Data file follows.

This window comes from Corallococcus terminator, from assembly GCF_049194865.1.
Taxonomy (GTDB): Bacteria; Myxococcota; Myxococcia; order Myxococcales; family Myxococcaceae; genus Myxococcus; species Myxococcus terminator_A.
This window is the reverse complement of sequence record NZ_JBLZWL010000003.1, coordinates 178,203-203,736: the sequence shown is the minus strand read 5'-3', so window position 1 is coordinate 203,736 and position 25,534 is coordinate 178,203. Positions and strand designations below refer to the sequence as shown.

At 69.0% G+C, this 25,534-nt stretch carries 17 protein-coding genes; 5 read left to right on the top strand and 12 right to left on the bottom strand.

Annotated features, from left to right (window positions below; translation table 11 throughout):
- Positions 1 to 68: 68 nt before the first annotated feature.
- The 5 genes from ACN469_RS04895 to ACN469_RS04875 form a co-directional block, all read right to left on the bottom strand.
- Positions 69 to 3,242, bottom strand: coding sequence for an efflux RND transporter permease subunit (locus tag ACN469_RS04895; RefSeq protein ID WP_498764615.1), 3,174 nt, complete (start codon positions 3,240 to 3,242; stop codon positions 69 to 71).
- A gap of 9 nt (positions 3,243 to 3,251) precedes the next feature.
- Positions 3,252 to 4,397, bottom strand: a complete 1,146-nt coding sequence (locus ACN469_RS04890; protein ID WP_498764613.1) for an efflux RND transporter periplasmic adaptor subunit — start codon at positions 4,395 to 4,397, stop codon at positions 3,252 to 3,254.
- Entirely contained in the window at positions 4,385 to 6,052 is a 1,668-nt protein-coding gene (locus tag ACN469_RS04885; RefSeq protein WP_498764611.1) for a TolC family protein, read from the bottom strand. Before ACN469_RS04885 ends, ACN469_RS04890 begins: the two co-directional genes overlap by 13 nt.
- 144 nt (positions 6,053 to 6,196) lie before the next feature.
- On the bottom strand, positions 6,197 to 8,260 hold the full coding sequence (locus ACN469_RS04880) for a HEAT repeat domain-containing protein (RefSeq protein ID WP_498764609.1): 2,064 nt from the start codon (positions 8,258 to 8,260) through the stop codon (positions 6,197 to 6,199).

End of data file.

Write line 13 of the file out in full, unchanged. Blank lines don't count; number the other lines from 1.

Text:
- On the bottom strand, positions 6,197 to 8,260 hold the full coding sequence (locus ACN469_RS04880) for a HEAT repeat domain-containing protein (RefSeq protein ID WP_498764609.1): 2,064 nt from the start codon (positions 8,258 to 8,260) through the stop codon (positions 6,197 to 6,199).